- Tourism – the number of Chinese visitors coming to Poland keeps growing supported by the fact that China has been guaranteed the Approved Destination Status, Poland is in the Schengen zone, and LOT Polish flag carrier has been flying to Beijing since 2012.
- Scientific cooperation, especially on climate changes, including energy production, biotechnology, health and healthy food production. Chinese government encourages leading international research centers and universities to launch laboratories with Chinese partners. It is an opportunity for Polish universities and institutes.
It is interesting to see how the Chinese perceive their investment in Europe. According to the above mentioned CASS document, they see negative attitude towards their investment from some Europeans. Articles from European magazines are quoted mainly these suggesting that Chinese party-controlled investors buy out the world. The authors of the document enumerate advantages the Chinese ODI bring to European countries: meeting funding needs in the host nation, creating employment, increasing the value of the assets, increasing productivity, and expanding the market share. In 2012, as many as 2,000 companies set up by Chinese ODI employed 42,999 workers in the EU. According to a report by US consultancy Rhodium Group (quoted in CASS document) 428 Chinese green-field projects in the EU conducted in the years 2000-11 created 15,000 jobs. Brownfield investments on the other hand protect existing jobs. The acquisition of Volvo by Zhejiang Geely in 2010 saved 16,000 jobs. When Lenovo acquired German Medion the employment remained unchanged. Moreover, the company’s market expanded from Germany to the whole Europe. A good productivity lesson was taught to Greek workers after COSCO had won a privatization tender for a 35-year concession to run Piers 2 and 3 at Piraeus, Greece’s largest container port. After some training, each team of Greek workers could load up 22 containers per hour comparing to previous six, way above the European average. The acquisition of German Putzmeister by Sany Group let the company become not only the producer of concrete pumping equipment but also of concrete-making equipment – mixer trucks and plants.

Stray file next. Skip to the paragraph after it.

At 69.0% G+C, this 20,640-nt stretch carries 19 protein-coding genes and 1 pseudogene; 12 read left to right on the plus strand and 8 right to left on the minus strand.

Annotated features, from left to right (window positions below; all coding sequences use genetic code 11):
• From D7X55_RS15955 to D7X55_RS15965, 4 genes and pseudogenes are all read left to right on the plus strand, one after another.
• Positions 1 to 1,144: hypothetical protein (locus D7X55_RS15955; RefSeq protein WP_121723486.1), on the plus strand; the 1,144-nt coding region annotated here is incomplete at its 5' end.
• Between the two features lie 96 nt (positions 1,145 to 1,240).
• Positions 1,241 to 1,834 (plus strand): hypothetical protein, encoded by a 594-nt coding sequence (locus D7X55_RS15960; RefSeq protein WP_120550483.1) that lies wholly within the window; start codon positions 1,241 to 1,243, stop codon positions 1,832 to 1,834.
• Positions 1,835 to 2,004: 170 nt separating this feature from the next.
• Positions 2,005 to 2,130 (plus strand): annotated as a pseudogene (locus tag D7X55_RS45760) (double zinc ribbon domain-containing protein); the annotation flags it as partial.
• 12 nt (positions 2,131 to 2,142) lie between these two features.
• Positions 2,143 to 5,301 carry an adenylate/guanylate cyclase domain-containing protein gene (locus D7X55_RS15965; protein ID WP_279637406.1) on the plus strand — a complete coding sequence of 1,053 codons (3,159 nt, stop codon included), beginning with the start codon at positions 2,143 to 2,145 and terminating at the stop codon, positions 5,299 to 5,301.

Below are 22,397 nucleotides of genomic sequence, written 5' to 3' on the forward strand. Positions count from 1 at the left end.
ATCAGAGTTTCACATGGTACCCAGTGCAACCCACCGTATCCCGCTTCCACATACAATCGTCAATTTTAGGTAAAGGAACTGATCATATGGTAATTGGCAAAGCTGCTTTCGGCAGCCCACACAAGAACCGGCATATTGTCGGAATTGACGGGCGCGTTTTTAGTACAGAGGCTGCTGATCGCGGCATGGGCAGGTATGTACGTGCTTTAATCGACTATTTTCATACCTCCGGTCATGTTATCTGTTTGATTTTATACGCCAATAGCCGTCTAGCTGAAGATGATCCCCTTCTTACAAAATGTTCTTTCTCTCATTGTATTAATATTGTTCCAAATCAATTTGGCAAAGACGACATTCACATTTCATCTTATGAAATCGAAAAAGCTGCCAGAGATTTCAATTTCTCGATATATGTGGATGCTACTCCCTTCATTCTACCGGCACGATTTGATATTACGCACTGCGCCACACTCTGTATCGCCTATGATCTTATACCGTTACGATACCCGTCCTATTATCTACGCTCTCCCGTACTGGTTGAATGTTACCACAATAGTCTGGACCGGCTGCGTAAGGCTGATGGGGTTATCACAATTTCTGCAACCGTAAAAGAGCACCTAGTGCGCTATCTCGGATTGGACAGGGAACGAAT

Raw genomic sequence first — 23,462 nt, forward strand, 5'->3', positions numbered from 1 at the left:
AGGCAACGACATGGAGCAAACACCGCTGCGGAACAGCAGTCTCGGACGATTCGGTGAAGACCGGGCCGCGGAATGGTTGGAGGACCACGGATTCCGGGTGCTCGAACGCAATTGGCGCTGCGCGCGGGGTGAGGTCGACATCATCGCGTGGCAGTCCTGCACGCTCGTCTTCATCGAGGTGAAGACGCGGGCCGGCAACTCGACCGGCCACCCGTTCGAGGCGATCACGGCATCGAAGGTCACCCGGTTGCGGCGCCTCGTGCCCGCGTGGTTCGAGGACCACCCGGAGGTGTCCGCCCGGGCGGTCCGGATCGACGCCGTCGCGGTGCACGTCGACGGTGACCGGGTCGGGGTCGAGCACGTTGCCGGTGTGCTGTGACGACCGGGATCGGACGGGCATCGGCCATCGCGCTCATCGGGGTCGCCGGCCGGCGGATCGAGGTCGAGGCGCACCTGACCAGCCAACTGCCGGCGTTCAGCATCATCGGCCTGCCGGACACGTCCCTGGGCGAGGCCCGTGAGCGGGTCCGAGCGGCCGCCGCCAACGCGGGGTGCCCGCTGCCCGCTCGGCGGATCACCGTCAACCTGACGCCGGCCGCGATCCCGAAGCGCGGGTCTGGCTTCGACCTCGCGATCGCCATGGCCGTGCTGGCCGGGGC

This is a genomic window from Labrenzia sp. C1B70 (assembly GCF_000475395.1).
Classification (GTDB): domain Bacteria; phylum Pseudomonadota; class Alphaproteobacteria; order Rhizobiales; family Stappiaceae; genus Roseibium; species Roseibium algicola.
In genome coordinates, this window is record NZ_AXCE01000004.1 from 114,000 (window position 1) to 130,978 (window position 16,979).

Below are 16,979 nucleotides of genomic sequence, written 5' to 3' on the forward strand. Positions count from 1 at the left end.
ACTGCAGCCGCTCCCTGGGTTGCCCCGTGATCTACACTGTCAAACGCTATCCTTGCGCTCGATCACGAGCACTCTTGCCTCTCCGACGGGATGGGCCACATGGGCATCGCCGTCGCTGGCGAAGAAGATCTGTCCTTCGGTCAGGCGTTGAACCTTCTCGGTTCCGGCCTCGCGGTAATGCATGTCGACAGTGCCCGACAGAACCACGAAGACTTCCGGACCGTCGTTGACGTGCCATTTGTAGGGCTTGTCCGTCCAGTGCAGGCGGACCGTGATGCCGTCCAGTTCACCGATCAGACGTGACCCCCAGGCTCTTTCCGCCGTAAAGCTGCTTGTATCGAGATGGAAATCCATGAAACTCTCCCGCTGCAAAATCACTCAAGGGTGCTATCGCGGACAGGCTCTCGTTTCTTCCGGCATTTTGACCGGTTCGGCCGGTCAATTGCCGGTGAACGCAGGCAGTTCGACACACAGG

It has been decided in December 2014 that a Chinese-European think-tank should be created. The decision was made in Belgrade, during the meeting of China’s Prime Minister with his peers from Poland, the Czech Republic, Slovakia, Hungary, Slovenia, Croatia, Romania, Bulgaria, Serbia, Montenegro, Macedonia, Bosnia and Herzegovina, Albania, Estonia, Lithuania, and Latvia. In August, Mr. Majman published his shaking-hands photo with Professor Huang Ping, the head of the Institute of European Studies at the Chinese Academy of Social Studies (CASS). Mr. Ping has PhD. in Sociology (LSE, London, 1991) and is a Senior Research Professor (since 1997), President of the Chinese Association of American Studies, Vice President of China National Association of International Relations, Vice President of China Association for Hong Kong Macao Studies, Vice President of Chinese Association of World Politics Studies, and Board Member of the United Nation Research Institute of Social Development (UNRISD). “CASS is an advisory body to the Chinese government. It is one of China’s most important think-tanks and it has a department devoted to European studies”, Mr. Majman explains.